Frist returns Land to international religious liberty panel
WASHINGTON (BP)--Southern Baptist church-state specialist Richard Land is returning to the United States Commission on International Religious Freedom, this time as a senatorial appointee.
Senate Majority Leader Bill Frist of Tennessee has named Land to the nine-member panel, the USCIRF announced July 26. Previously, President Bush had appointed Land to the commission for two terms totaling three years. Land completed his second term in September 2004. Land’s new appointment to the panel is effective immediately.
After being off the USCIRF for a year, the president of the Southern Baptist Ethics & Religious Liberty Commission returns to the panel to replace Michael Young, who had served on the commission since it began in 1999.
The USCIRF, which is a nonpartisan panel appointed by the president and members of Congress, researches the status of religious liberty in other countries and provides reports and recommendations to the White House and legislators.
Michael Cromartie, the commission’s chairman, commended Frist’s selection of Land.
“The experience, knowledge and perspective [Land] brings will greatly enhance the work of our commission,” Cromartie said in a written release. “He has been an important asset to the USCIRF in the past, and we enthusiastically welcome his return.”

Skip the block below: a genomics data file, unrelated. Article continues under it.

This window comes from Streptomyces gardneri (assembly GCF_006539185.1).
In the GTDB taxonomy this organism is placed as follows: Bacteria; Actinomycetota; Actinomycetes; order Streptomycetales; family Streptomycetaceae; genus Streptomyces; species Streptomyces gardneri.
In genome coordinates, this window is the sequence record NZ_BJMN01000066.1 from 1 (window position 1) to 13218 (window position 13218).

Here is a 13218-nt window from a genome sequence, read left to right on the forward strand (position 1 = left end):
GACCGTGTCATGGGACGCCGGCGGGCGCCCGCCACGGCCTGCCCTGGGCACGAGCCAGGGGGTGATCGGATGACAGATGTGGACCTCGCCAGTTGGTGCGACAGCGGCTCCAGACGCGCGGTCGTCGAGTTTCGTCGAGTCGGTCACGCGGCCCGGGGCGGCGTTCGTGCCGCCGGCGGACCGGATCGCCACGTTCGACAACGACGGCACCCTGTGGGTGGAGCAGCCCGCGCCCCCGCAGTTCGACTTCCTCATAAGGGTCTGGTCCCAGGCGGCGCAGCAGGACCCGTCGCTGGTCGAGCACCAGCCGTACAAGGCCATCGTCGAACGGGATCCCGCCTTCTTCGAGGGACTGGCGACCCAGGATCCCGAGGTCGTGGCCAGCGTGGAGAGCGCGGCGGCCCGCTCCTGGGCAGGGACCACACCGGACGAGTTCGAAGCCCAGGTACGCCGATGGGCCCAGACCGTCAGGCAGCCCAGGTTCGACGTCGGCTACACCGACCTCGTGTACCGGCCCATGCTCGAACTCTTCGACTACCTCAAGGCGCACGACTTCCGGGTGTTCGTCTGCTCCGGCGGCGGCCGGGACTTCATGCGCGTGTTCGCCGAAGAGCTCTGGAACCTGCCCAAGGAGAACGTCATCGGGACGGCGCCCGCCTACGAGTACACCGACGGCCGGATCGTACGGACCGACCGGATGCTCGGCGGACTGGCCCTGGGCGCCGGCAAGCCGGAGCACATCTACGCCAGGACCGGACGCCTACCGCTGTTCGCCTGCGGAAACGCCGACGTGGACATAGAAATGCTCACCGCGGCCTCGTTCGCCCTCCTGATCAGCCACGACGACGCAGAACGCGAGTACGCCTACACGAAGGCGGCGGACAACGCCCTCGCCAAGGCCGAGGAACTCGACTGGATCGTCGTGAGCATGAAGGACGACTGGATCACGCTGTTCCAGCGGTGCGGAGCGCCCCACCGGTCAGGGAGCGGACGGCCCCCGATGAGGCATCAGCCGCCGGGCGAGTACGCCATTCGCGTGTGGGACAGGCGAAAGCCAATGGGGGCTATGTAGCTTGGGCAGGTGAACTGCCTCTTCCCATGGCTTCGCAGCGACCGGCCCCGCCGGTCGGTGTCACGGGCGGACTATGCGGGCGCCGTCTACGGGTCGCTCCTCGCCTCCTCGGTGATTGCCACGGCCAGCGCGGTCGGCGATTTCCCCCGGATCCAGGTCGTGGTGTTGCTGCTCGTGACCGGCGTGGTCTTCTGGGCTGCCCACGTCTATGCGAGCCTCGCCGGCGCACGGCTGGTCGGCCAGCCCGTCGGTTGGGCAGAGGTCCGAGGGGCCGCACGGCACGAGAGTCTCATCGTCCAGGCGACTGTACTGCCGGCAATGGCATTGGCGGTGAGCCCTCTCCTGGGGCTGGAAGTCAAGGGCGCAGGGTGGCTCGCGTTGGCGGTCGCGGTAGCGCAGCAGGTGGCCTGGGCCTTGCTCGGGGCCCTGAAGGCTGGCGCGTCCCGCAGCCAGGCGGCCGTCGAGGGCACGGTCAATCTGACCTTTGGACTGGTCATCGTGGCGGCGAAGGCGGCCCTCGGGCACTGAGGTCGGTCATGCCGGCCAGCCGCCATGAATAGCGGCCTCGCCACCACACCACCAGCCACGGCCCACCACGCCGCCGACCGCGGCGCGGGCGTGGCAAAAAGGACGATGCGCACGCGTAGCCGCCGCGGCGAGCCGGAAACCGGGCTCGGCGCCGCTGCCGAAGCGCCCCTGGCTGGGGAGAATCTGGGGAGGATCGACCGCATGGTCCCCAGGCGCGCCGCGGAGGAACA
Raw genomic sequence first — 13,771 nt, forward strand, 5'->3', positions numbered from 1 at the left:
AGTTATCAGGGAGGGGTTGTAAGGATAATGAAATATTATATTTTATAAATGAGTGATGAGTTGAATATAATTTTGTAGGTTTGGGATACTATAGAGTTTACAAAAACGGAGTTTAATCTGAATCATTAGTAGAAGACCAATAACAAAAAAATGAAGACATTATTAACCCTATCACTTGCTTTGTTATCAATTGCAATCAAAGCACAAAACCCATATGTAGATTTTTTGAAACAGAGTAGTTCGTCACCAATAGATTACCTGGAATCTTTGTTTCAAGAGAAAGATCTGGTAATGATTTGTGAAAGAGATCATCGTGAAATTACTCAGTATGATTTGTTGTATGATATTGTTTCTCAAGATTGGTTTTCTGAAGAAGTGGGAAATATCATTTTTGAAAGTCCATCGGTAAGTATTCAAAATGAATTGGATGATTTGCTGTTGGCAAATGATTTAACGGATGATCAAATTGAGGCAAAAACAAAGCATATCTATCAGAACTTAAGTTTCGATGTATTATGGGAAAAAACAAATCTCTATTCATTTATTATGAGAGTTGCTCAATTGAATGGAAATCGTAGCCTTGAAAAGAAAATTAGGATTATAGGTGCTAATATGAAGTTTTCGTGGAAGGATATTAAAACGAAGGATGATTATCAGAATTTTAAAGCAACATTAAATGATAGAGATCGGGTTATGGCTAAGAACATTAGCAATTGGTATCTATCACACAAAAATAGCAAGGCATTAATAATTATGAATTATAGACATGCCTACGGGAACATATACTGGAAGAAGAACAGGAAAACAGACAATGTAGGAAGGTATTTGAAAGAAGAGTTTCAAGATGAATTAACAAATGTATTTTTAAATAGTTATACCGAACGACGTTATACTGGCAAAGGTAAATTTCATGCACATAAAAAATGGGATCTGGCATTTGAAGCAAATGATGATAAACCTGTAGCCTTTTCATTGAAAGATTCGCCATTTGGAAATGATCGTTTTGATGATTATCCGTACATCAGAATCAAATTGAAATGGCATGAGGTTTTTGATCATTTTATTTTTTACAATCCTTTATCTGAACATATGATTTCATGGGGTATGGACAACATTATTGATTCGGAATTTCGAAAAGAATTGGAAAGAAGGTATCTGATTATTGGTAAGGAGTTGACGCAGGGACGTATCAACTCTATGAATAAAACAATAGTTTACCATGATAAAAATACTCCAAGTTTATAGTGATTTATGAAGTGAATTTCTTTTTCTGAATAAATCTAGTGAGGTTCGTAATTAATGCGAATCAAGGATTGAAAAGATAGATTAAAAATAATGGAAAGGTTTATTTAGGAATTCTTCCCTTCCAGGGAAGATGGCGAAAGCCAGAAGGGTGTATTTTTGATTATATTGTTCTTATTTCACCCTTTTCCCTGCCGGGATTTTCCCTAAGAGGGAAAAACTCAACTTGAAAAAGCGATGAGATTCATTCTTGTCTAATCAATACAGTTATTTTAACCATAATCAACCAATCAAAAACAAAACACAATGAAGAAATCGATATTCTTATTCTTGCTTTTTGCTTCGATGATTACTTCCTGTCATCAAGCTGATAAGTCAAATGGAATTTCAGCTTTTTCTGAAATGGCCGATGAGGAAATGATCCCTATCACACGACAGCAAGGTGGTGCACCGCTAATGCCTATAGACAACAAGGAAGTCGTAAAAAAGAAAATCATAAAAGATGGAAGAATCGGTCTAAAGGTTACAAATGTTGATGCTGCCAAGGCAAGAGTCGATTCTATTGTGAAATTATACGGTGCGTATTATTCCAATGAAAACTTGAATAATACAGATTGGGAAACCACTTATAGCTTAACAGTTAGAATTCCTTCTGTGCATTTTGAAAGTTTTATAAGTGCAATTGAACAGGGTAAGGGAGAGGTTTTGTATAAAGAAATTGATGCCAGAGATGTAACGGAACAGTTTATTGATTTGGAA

Land said he was “both humbled and honored” at the appointment by Frist.
“There is no work our government is doing that is more important and of which Americans should be more proud than the work we are doing through the United States Commission on International Religious Freedom to stand up for the universal right of the individual’s freedom of conscience in matters of faith,” Land said. “Too many countries in the world would be paying little, if any, attention to freedom of conscience in matters of the faith of minorities within their borders if it were not for the insistence of the government of the United States. It is terribly important work, and I am honored to be part of it.”
Bush first appointed Land to the commission for two years in September 2001. The president reappointed Land to a one-year term in 2003.
Cromartie, vice president of the Washington-based Ethics and Public Policy Center, thanked Young for “his tireless dedication” to the commission. Young had served previously as the USCIRF chairman. The former dean at George Washington University Law School, Young has been president of the University of Utah for nearly a year.